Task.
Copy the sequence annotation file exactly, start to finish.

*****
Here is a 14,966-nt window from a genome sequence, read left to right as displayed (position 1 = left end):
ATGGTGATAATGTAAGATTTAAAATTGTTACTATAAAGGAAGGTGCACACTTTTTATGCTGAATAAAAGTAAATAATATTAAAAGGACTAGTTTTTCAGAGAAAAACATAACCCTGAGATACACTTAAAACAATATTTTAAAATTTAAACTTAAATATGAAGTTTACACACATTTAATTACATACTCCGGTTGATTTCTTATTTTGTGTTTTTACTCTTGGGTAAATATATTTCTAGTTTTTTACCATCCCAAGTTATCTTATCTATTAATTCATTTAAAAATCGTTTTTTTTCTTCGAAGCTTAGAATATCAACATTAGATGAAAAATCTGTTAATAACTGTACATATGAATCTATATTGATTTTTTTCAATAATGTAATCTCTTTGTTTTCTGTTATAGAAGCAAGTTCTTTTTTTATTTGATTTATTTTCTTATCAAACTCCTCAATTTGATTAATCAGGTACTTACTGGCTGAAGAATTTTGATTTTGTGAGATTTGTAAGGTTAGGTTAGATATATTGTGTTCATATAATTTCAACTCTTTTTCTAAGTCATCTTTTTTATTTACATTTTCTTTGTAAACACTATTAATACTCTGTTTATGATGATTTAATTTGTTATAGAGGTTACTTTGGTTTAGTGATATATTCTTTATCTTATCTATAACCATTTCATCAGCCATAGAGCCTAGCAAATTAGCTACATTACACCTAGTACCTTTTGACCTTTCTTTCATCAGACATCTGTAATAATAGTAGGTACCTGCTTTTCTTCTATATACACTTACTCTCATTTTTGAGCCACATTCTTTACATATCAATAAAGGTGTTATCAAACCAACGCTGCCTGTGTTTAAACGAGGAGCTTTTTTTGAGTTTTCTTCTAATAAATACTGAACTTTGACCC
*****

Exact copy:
Here is a 14,966-nt window from a genome sequence, read left to right as displayed (position 1 = left end):
ATGGTGATAATGTAAGATTTAAAATTGTTACTATAAAGGAAGGTGCACACTTTTTATGCTGAATAAAAGTAAATAATATTAAAAGGACTAGTTTTTCAGAGAAAAACATAACCCTGAGATACACTTAAAACAATATTTTAAAATTTAAACTTAAATATGAAGTTTACACACATTTAATTACATACTCCGGTTGATTTCTTATTTTGTGTTTTTACTCTTGGGTAAATATATTTCTAGTTTTTTACCATCCCAAGTTATCTTATCTATTAATTCATTTAAAAATCGTTTTTTTTCTTCGAAGCTTAGAATATCAACATTAGATGAAAAATCTGTTAATAACTGTACATATGAATCTATATTGATTTTTTTCAATAATGTAATCTCTTTGTTTTCTGTTATAGAAGCAAGTTCTTTTTTTATTTGATTTATTTTCTTATCAAACTCCTCAATTTGATTAATCAGGTACTTACTGGCTGAAGAATTTTGATTTTGTGAGATTTGTAAGGTTAGGTTAGATATATTGTGTTCATATAATTTCAACTCTTTTTCTAAGTCATCTTTTTTATTTACATTTTCTTTGTAAACACTATTAATACTCTGTTTATGATGATTTAATTTGTTATAGAGGTTACTTTGGTTTAGTGATATATTCTTTATCTTATCTATAACCATTTCATCAGCCATAGAGCCTAGCAAATTAGCTACATTACACCTAGTACCTTTTGACCTTTCTTTCATCAGACATCTGTAATAATAGTAGGTACCTGCTTTTCTTCTATATACACTTACTCTCATTTTTGAGCCACATTCTTTACATATCAATAAAGGTGTTATCAAACCAACGCTGCCTGTGTTTAAACGAGGAGCTTTTTTTGAGTTTTCTTCTAATAAATACTGAACTTTGACCC